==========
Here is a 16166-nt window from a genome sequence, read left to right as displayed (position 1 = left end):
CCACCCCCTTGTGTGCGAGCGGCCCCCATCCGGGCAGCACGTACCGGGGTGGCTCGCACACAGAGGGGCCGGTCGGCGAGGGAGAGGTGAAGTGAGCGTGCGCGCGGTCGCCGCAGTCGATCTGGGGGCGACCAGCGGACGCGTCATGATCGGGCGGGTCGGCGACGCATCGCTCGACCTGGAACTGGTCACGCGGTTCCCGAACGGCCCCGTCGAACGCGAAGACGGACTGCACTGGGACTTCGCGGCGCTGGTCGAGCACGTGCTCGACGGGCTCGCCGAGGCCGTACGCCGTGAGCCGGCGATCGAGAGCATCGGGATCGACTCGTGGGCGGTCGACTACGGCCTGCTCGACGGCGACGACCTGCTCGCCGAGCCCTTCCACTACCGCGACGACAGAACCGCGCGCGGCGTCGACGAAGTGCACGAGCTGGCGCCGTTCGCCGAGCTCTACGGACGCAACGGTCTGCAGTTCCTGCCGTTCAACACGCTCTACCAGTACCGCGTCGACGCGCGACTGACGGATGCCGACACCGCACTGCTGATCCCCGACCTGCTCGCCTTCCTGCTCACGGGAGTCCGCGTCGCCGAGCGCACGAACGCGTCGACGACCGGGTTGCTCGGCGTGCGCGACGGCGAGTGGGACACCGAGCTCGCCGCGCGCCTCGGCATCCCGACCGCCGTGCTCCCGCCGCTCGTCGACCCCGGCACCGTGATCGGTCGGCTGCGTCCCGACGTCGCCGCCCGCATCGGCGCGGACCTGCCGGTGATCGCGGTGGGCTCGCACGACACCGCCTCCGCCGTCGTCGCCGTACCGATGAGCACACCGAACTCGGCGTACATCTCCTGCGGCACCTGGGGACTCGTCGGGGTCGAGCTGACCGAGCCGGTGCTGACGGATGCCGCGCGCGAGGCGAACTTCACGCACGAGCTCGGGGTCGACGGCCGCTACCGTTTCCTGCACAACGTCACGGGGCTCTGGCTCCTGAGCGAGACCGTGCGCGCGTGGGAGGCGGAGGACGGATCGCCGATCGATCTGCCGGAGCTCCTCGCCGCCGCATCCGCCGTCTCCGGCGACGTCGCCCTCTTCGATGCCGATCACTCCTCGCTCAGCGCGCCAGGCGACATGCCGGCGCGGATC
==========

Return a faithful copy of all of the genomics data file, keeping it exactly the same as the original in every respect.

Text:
Here is a 16166-nt window from a genome sequence, read left to right as displayed (position 1 = left end):
CCACCCCCTTGTGTGCGAGCGGCCCCCATCCGGGCAGCACGTACCGGGGTGGCTCGCACACAGAGGGGCCGGTCGGCGAGGGAGAGGTGAAGTGAGCGTGCGCGCGGTCGCCGCAGTCGATCTGGGGGCGACCAGCGGACGCGTCATGATCGGGCGGGTCGGCGACGCATCGCTCGACCTGGAACTGGTCACGCGGTTCCCGAACGGCCCCGTCGAACGCGAAGACGGACTGCACTGGGACTTCGCGGCGCTGGTCGAGCACGTGCTCGACGGGCTCGCCGAGGCCGTACGCCGTGAGCCGGCGATCGAGAGCATCGGGATCGACTCGTGGGCGGTCGACTACGGCCTGCTCGACGGCGACGACCTGCTCGCCGAGCCCTTCCACTACCGCGACGACAGAACCGCGCGCGGCGTCGACGAAGTGCACGAGCTGGCGCCGTTCGCCGAGCTCTACGGACGCAACGGTCTGCAGTTCCTGCCGTTCAACACGCTCTACCAGTACCGCGTCGACGCGCGACTGACGGATGCCGACACCGCACTGCTGATCCCCGACCTGCTCGCCTTCCTGCTCACGGGAGTCCGCGTCGCCGAGCGCACGAACGCGTCGACGACCGGGTTGCTCGGCGTGCGCGACGGCGAGTGGGACACCGAGCTCGCCGCGCGCCTCGGCATCCCGACCGCCGTGCTCCCGCCGCTCGTCGACCCCGGCACCGTGATCGGTCGGCTGCGTCCCGACGTCGCCGCCCGCATCGGCGCGGACCTGCCGGTGATCGCGGTGGGCTCGCACGACACCGCCTCCGCCGTCGTCGCCGTACCGATGAGCACACCGAACTCGGCGTACATCTCCTGCGGCACCTGGGGACTCGTCGGGGTCGAGCTGACCGAGCCGGTGCTGACGGATGCCGCGCGCGAGGCGAACTTCACGCACGAGCTCGGGGTCGACGGCCGCTACCGTTTCCTGCACAACGTCACGGGGCTCTGGCTCCTGAGCGAGACCGTGCGCGCGTGGGAGGCGGAGGACGGATCGCCGATCGATCTGCCGGAGCTCCTCGCCGCCGCATCCGCCGTCTCCGGCGACGTCGCCCTCTTCGATGCCGATCACTCCTCGCTCAGCGCGCCAGGCGACATGCCGGCGCGGATC